For the first time in more than 200  years, Congress merged two standing committees from different houses of Congress: the Senate Select Committee on Intelligence and the House Permanent Select Committee on Intelligence. The Joint Inquiry had an impressive staff selected due to its members’ experience serving or overseeing key intelligence agencies.

The first order we gave was for the intelligence agencies to preserve any information that might be useful in understanding what happened before, on and after 9/11. While reviewing these files, our experienced staff found documents that raised concerns about the possible involvement of foreign individuals and foreign sources of support for the hijackers. In several instances, agency leadership conceded that they became aware of this evidence through the probing of the Joint Inquiry staff. On Oct. 10, 2002, then-FBI Director Robert Mueller testified, “I think the staff probed and, as a result of the probing, some facts came to light here and to me, frankly, that had not come to light before, and perhaps would not have come to light had the staff not probed.”

The fruit of that probing constitutes the bulk of the material that remains classified. Our final Joint Inquiry Report, released in July 2003 minus the missing 28 pages, reprimanded the agencies for a lack of attention to and action on information in their own files. This data included “information suggesting specific sources of foreign support for some of the September 11 hijackers while they were in the United States.” At the time, “neither CIA nor FBI officials were able to address definitively the extent of such support for the hijackers.” Given the magnitude of the potential risk to national security, the Joint Inquiry found that gap in intelligence coverage “unacceptable” and referred the information summarized in the 28 pages to the FBI and CIA for investigation “as aggressively and as quickly as possible.”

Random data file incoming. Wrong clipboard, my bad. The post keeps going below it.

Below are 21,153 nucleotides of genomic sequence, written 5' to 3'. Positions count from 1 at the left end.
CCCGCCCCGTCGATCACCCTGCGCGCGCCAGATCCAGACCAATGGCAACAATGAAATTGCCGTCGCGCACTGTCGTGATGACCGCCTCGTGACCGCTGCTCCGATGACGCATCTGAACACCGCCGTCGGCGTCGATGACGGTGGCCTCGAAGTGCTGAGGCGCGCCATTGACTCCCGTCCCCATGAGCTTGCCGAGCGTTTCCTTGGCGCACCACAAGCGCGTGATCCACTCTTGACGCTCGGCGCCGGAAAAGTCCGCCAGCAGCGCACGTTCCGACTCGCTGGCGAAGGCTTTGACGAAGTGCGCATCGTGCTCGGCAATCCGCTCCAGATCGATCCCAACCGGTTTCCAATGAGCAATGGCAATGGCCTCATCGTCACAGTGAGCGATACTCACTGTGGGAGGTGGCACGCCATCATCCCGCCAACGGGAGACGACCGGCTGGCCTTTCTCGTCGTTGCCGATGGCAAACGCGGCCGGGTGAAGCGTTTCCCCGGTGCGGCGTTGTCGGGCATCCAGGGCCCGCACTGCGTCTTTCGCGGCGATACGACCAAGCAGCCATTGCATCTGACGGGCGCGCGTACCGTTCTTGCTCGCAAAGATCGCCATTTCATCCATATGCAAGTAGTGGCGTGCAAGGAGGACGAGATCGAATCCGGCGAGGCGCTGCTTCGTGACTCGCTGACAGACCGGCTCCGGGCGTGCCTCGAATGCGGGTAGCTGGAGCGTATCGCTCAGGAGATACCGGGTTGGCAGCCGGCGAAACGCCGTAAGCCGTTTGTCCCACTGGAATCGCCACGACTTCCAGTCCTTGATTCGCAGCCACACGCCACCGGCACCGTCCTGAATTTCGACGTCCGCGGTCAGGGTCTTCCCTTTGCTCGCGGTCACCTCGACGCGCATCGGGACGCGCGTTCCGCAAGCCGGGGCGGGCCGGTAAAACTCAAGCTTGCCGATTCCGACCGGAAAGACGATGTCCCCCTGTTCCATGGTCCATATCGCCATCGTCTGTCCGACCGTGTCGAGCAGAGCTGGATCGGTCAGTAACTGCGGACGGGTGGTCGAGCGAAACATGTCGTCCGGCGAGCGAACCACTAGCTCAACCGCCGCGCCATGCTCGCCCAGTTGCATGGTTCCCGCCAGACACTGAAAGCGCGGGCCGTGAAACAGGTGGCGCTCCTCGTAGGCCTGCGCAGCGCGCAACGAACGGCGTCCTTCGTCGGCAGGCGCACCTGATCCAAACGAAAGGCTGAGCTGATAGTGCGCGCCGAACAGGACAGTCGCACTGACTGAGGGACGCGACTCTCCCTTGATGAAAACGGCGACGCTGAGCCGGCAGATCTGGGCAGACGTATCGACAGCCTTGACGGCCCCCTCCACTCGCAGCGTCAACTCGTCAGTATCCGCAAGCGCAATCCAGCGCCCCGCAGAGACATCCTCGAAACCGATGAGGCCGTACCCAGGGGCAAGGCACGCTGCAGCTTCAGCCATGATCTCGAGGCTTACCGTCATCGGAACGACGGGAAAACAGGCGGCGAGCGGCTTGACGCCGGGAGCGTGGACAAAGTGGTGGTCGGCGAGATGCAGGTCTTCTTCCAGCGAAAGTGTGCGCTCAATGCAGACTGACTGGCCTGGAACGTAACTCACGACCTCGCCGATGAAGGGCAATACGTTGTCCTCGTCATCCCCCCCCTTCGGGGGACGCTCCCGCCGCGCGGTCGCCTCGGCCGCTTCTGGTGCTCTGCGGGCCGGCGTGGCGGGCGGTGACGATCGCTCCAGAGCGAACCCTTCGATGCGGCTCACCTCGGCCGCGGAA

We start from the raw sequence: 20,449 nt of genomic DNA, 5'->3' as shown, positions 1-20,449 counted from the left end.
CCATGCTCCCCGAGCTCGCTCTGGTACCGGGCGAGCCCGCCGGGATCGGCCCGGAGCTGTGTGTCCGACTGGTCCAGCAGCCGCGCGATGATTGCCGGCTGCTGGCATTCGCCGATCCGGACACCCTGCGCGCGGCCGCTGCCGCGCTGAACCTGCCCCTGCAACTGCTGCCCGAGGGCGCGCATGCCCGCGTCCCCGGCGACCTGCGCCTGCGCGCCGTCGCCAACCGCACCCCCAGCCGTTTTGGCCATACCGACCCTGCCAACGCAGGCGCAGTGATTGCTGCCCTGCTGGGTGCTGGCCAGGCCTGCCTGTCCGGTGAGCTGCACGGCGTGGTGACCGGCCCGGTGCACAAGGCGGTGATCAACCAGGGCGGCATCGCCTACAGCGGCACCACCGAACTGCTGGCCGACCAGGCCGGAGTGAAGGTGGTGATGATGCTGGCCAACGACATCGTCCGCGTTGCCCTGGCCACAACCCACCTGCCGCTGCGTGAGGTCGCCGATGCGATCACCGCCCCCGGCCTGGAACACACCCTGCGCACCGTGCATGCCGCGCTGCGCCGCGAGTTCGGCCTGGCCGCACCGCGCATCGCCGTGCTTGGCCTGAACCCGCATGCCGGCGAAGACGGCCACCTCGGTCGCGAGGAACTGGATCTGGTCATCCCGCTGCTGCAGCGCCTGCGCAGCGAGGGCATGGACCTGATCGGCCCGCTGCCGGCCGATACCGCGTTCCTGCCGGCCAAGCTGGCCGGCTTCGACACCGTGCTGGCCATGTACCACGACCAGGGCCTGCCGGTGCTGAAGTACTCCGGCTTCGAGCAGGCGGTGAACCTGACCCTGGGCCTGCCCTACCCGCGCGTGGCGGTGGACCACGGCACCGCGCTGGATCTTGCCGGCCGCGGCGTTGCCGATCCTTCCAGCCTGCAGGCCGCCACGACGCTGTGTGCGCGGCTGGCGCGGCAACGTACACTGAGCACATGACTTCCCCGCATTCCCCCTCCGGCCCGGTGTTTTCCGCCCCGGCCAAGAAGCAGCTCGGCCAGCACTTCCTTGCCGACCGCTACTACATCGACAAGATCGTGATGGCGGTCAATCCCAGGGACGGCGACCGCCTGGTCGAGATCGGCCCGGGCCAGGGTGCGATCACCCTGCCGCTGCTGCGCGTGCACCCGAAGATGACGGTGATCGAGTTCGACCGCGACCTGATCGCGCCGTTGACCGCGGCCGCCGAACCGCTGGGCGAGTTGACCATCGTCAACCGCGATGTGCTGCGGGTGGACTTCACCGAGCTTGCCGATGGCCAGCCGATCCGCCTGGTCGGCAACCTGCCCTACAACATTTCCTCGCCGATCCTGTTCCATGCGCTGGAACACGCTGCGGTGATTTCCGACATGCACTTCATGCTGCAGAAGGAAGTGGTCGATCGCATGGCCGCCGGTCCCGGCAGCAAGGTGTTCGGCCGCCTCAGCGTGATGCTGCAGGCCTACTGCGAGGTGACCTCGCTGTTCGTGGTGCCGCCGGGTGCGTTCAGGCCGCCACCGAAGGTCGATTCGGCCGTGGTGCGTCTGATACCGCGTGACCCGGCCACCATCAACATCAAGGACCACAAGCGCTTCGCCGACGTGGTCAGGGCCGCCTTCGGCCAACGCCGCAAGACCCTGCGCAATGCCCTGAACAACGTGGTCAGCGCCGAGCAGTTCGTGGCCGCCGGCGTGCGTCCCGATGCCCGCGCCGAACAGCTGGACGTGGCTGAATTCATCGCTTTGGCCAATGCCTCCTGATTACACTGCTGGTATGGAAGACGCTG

The release of the 28 pages would allow the American people to evaluate important questions, such as:

●Should we believe that the 19 hijackers — most of whom spoke little English, had limited education and had never before visited the United States — acted alone in perpetrating the sophisticated 9/11 plot?

●Did the hijackers have foreign support? If so, who provided it?

●Brennan stated the 28 pages contain information that is “uncorroborated, unvetted” and “inaccurate.” What is the investigatory basis for his conclusion?

●Has the 13-year delay in empowering the American people with the information in the 28 pages affected national security, delayed justice to the families of the nearly 3,000 Americans killed on 9/11 or undermined the confidence of the American people in their federal government?

Former Illinois governor and two-time presidential candidate Adlai Stevenson put it best: “As citizens of this democracy, you are the rulers and the ruled, the law-givers and the law- abiding, the beginning and the end.” That unique status gives the American people all the authority and capability needed to review the 28 pages and determine the truth. It is long past time they had the opportunity.